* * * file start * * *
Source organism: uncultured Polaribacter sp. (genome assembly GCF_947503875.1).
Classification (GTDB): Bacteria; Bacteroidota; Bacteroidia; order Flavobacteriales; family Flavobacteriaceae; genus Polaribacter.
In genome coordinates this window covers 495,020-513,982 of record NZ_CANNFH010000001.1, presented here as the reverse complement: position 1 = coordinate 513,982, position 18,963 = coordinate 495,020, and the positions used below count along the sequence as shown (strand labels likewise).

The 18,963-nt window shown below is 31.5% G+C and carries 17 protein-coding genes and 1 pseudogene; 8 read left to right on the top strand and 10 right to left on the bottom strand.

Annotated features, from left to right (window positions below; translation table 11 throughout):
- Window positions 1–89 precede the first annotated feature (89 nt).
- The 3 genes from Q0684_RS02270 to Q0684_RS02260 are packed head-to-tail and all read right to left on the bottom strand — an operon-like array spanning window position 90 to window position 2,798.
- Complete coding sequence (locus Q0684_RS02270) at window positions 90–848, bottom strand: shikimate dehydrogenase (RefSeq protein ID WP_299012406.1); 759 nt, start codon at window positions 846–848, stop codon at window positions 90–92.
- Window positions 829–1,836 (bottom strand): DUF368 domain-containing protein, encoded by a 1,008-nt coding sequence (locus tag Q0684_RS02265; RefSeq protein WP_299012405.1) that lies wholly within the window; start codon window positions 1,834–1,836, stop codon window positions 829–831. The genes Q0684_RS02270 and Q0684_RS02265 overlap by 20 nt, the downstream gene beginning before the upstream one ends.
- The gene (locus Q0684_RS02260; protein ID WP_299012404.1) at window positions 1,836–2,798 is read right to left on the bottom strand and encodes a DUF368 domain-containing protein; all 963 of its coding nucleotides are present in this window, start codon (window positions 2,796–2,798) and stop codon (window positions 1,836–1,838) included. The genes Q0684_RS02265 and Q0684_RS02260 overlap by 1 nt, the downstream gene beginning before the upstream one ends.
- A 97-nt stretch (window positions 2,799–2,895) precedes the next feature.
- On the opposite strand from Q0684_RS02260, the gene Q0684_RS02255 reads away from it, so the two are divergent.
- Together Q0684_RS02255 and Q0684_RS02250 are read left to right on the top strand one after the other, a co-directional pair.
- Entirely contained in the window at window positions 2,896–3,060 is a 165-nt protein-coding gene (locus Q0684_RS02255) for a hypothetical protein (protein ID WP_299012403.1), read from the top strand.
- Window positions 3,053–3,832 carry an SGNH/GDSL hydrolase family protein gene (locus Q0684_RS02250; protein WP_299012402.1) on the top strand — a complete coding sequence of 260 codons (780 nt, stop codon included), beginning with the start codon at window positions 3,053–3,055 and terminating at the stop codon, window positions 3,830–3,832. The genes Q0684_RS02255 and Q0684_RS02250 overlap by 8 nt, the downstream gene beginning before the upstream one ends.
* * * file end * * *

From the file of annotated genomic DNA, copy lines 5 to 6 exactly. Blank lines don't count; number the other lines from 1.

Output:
Annotated features, from left to right (window positions below; translation table 11 throughout):
- Window positions 1–89 precede the first annotated feature (89 nt).